Admittedly, the maître d’ confirmed that I hadn’t been to dine at Le Quartier Francais in what may be as long as 3 years.
Walking off the famed Franschhoek Huguenot high street, that arguably was pioneered by The Tasting Room and their team into a rejuvenated space one is greeted by numerous bold bronze bunnies by Guy du Toit, automated glass doors, a formal reception to the left and a snug drinks bar just over there.
From what I can remember a lot has changed of what
three year’s ago used to be my “local”.
Now, first impressions; décor is muted, sophisticated, contemporary but subdued.
There’s a clear consistent palette amongst the Leeu Collection properties, Beverly Boswell has an eye for simplistic elegance, and Analjit Singh an obsessive allure to South African art.
At every twist and turn in a recognizable contemporary and by no means hidden homage to the polarized future of our countries rising talents.
In terms of materials, fabrics, window treatments and tonal textures; these may be shy but seemly deliberate.
Honorably done to allow each piece of curated canvas and crafted crockery to speak to those meandering between the newly renovated hotel suites just past the citrus lined hambone pathway, The Garden Room or Le Quatier Francais’ honoree hatchling, La Petite Colombe (translates The little Dove)
The reason for this post, La Petite Colombe.
There are three options, styles of dining, menus-if you will- to choose from at La Petite Colombe and each has a respective price point and wine pairings.
We opted for the “Winter Menu” priced at R395.00 without wines.
With a bottle of Arendsig Chard’ being uncorked by what once was Durban’s famed Oyster Box sommelier, subtly swirled to taste, the light that laps the restaurant is undeniably deceiving and the ambience, mountainous views distracting.
“Its about the food – the design complements the La Colombe brand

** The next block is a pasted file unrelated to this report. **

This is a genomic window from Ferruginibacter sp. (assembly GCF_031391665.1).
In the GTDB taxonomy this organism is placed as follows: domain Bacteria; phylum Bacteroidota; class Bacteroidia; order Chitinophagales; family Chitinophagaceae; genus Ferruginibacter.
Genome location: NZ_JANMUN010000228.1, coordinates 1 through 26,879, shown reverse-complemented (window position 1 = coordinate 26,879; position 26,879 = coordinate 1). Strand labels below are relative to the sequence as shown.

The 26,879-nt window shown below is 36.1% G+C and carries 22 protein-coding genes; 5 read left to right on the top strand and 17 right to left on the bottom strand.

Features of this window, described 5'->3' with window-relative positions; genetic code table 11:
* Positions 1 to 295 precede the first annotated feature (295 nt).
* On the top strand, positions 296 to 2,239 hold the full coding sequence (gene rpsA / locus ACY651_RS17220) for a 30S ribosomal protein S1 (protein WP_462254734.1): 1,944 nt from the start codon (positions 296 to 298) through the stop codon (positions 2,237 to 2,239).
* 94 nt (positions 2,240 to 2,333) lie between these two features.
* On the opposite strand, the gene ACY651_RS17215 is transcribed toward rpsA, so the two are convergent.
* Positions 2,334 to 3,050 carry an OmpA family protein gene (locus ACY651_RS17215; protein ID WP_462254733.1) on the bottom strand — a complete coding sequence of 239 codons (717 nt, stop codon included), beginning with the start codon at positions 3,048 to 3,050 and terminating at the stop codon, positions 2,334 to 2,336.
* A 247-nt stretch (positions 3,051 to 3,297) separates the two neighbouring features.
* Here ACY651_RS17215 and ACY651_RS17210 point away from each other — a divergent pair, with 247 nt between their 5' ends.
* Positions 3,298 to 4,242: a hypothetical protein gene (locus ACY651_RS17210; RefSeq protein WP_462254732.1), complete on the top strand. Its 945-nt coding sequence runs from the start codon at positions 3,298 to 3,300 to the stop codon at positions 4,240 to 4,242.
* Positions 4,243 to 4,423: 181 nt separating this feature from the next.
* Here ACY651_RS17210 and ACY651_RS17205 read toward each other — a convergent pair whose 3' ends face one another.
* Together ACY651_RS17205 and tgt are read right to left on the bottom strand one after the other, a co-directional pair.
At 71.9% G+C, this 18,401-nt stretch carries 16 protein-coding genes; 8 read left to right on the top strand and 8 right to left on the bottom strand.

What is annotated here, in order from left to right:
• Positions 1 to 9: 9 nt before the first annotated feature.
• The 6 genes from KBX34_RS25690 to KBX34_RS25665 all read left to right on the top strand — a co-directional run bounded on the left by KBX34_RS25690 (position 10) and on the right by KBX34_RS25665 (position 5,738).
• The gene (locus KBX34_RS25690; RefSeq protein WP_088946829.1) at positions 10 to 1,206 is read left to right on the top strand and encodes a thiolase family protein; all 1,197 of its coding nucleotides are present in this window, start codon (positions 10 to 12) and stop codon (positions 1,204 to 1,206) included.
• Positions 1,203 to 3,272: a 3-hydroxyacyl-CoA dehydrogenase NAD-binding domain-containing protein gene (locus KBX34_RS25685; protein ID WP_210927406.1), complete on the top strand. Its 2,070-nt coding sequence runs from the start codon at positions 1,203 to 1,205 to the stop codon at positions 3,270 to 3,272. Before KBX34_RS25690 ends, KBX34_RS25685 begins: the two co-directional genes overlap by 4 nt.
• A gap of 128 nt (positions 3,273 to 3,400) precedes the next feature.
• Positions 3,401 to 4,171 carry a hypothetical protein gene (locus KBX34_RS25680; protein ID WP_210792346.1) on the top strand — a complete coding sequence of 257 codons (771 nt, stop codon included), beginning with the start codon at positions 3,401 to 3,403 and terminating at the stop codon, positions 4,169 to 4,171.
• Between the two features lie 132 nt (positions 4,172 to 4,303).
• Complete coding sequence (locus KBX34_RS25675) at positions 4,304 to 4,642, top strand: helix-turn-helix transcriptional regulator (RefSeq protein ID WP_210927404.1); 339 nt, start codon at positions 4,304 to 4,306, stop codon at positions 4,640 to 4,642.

to achieve a comfortable, relaxing space to dine.”
-Beverly Boswell on the design brief for La Petite Colombe
“Can you believe this is WINTER in Franschhoek”
Little did I know that this would be the foundation of a transported travel of tastes, texture and skill that a team as fresh as its produce served, plate by plate, would talentedly taunt us with.
Plates were painted with colours of the imminent season change, Spring, from patriotic pickled fish to my favorite Barbeque Quail and prawn, each course to the detriment of it’s predecessor which seemed to supersede the next.
It was trying to have a favorite course and I felt insulting to even consider the thought considering the memorable morsels we leisurely lunched, 5 courses thus far.
At this point, you may be thinking, it can’t have all been faultless and in fact so did I but dessert was still to come and that’s my least anticipated part of any menu, sickly sweet, cooked fruit, always something chocolate and the obligatory cheese course, none of these ever appeal to me.
“Should I ruin my memorable meal with dreaded dessert?” I thought.
I gave the team a the benefit of doubt, “you’ve loved everything so far” I repeat in my mind despite the menu reading like a corporate hotel’s health breakfast “Stone fruit, almond, yoghurt…”
Oh dear, too late, “DESSERT” the waitress with a gleaming smile announces.
I don’t have very many family Christmas memories, definetly not many memories where my mother did the cooking but little did I know until I spooned the elements together as like the ONE triffle my mother once made when I was younger the memories would layer in my mind and on my palette, each spoon savored because I didn’t want the memory to fade.
As I scraped the last of the milky ice cream, the flavor faded and the plate cleared.
This made me think about guests, like myself, who hadn’t been to The Tasting Room in a while, since their last trip to South Africa from abroad, from their last trip to Franschhoek from a mere hours drive from the city.
All these memories of what once was. What would they think of La Petite Colombe? What do I say when they tell me the tale of their last time spent at The Tasting Room?
As we walked out the automated doors to the famed Franschhoek Huguenot high street, I couldn’t help but think, to Scot, James, Morne and John, here’s to creating new memories…